ITHACA, N.Y. --Tiny polymer pellets, some microscopic in size, containing a natural protein, hold the promise of one day being able to treat such neurodegenerative diseases as Alzheimer's. The system is startlingly effective because it targets, within a fraction of an inch, the area of the brain where cell death is causing the devastating illness.
The protein is called nerve growth factor (NGF), a well-studied member of a family of chemicals called neurotrophins that are essential for the survival of the nervous system. About two decades ago Alzheimer's patients were found to have a pronounced loss of nerve cells in the forebrain. These cells, it was discovered, could be regenerated with NGF. Since then, the problem has been how to deliver the potent protein to the affected area of the brain.
At the American Chemical Society meeting in Boston this week, two Cornell University researchers report methods for potentially delivering NGF deep within the forebrain by using a biocompatible polymer (a type of plastic). Mark Saltzman, professor of chemical engineering, has developed a pellet, about 1 millimeter across -- less than the size of a pea -- containing up to 10 milligrams of NGF, that when embedded in rat brains has been "very effective" at regenerating dying cells. Cornell polymer chemist Nadya Belcheva has taken the same idea, but reduced it to the microscopic level by coating individual molecules of NGF with a polymer. These microspheres might one day be injected into the affected areas of the brain.
Saltzman's research springs from his work with neurosurgeons on the treatment of tumors by implanting pellets containing chemotherapy agents in the brain. The pellet releases programmed amounts of the drugs to a tightly confined area where the tumor has been removed. A similar system, Saltzman theorized, might also be effective in using NGF to treat Alzheimer's, a disease in which memory loss and cognitive disturbances are thought to be linked to the loss of nerve cells, called cholinergic neurons, in the septal region of the basal forebrain.
The delivery problem, says Saltzman, is that NGF "has a short half life of the order of minutes in the blood, and very little of a dose, perhaps less than 0.1 percent, reaches the brain,
and that amount goes all over the brain." Because NGF, which is a water-soluble protein, penetrates slowly through capillaries in the brain, very little arrives at the target tissues.
The researcher, together with Cornell graduate student Melissa Mahoney, developed a polymer pellet in which molecules of NGF were embedded, something like a sponge in which the holes are filled with solid particles. "When you put this pellet into tissue, the molecules are slowly released over a period of months," says Saltzman. "One of the nice things about the system is that we can manipulate it to release at the rate we want."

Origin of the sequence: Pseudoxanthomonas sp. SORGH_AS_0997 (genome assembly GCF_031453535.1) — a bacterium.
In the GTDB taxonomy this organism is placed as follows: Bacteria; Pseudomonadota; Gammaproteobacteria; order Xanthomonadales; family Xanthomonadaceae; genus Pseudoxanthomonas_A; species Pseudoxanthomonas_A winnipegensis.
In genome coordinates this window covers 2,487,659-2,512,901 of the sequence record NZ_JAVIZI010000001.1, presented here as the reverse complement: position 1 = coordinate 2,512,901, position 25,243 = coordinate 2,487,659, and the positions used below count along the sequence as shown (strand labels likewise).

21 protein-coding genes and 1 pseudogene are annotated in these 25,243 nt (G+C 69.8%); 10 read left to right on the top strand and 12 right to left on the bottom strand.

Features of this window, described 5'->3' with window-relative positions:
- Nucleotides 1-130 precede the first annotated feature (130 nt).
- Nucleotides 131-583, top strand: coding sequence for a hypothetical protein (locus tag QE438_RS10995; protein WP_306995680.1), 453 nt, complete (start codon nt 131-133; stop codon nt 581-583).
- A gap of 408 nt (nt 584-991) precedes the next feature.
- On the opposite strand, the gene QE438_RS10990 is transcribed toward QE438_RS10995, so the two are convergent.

This is done, he explains, both by changing how much NGF is put into the pellet and by manipulating the structure of the polymer. "It's similar to the traffic patterns in Boston: As you try to get from one place to another you face blockages from one-way streets to barriers," he says. "We can control the molecules' pathways out of the polymer in just the same way by using restricted openings and crowding."
Saltzman tested the delivery system by transplanting dying forebrain nerve cells from one rat brain to another, and placing the polymer capsule next to the cells. Because rats do not suffer from Alzheimer's, the researcher looked for the activity of an enzyme called CHAT (for cholinacetyltransferase) that is important in synthesizing the neurotransmitter acetylcholine. A neurotransmitter is a chemical that aids the transmission of nerve impulses. Cells close to the NGF pellet had enzyme production 100 percent greater than rat brain cells without the implanted pellet, Saltzman reports.
However, the researcher says, the NGF molecules penetrated only about 1 to 2 millimeters in the rat brains, a large area in a rat but very small in the volume of a human brain. "We have to find a way of delivering locally large concentrations of NGF to a larger zone by protecting it from the normal mechanisms of clearance in the brain so that it would be able to migrate further and have activity on a larger scale."
Cornell researcher Belcheva has developed one solution by coating the surface of the NGF molecule with a water-soluble polymer called polyethyleneglycol, giving the protein a protective plastic shell. This has the potential of being injected directly into the brain via a large-bore needle or catheter. Belcheva has modified the NGF molecule chemically so that it will bind with the polymer. The microspheres have not yet been tested in rat brains.
Saltzman speculates that this drug delivery system might well offer a one-time treatment that would remain in the brain for the remainder of a patient's life. The polymer-pellet delivery system, he says, could in theory deliver drugs directly to the areas of the brain implicated in a number of degenerative diseases, including Parkinson's, Huntington's chorea and amyotrophic lateral sclerosis. Says Saltzman: "The good news is that we know from our studies of chemotherapy that even in very ill patients these kinds of delivery systems can be very well tolerated."